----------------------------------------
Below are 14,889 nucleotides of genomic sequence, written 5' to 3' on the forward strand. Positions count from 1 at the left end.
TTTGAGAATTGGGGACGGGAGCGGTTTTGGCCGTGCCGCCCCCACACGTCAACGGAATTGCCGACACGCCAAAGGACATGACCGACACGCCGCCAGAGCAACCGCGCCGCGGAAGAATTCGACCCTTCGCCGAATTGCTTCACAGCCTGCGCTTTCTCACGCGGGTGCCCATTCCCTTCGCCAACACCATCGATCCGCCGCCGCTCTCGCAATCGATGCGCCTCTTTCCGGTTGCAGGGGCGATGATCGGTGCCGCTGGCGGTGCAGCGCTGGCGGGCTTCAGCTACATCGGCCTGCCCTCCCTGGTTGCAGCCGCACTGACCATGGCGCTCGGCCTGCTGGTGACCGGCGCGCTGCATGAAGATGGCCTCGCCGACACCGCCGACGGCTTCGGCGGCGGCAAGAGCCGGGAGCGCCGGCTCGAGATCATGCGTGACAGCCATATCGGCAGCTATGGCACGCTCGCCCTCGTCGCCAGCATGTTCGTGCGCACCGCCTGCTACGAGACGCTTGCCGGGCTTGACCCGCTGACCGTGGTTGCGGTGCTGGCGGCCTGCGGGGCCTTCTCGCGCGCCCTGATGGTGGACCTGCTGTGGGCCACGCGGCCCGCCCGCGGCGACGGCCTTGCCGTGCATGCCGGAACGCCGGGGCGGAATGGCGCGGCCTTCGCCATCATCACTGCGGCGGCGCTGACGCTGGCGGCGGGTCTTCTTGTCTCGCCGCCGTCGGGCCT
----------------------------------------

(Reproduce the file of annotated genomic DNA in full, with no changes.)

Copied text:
Below are 14,889 nucleotides of genomic sequence, written 5' to 3' on the forward strand. Positions count from 1 at the left end.
TTTGAGAATTGGGGACGGGAGCGGTTTTGGCCGTGCCGCCCCCACACGTCAACGGAATTGCCGACACGCCAAAGGACATGACCGACACGCCGCCAGAGCAACCGCGCCGCGGAAGAATTCGACCCTTCGCCGAATTGCTTCACAGCCTGCGCTTTCTCACGCGGGTGCCCATTCCCTTCGCCAACACCATCGATCCGCCGCCGCTCTCGCAATCGATGCGCCTCTTTCCGGTTGCAGGGGCGATGATCGGTGCCGCTGGCGGTGCAGCGCTGGCGGGCTTCAGCTACATCGGCCTGCCCTCCCTGGTTGCAGCCGCACTGACCATGGCGCTCGGCCTGCTGGTGACCGGCGCGCTGCATGAAGATGGCCTCGCCGACACCGCCGACGGCTTCGGCGGCGGCAAGAGCCGGGAGCGCCGGCTCGAGATCATGCGTGACAGCCATATCGGCAGCTATGGCACGCTCGCCCTCGTCGCCAGCATGTTCGTGCGCACCGCCTGCTACGAGACGCTTGCCGGGCTTGACCCGCTGACCGTGGTTGCGGTGCTGGCGGCCTGCGGGGCCTTCTCGCGCGCCCTGATGGTGGACCTGCTGTGGGCCACGCGGCCCGCCCGCGGCGACGGCCTTGCCGTGCATGCCGGAACGCCGGGGCGGAATGGCGCGGCCTTCGCCATCATCACTGCGGCGGCGCTGACGCTGGCGGCGGGTCTTCTTGTCTCGCCGCCGTCGGGCCT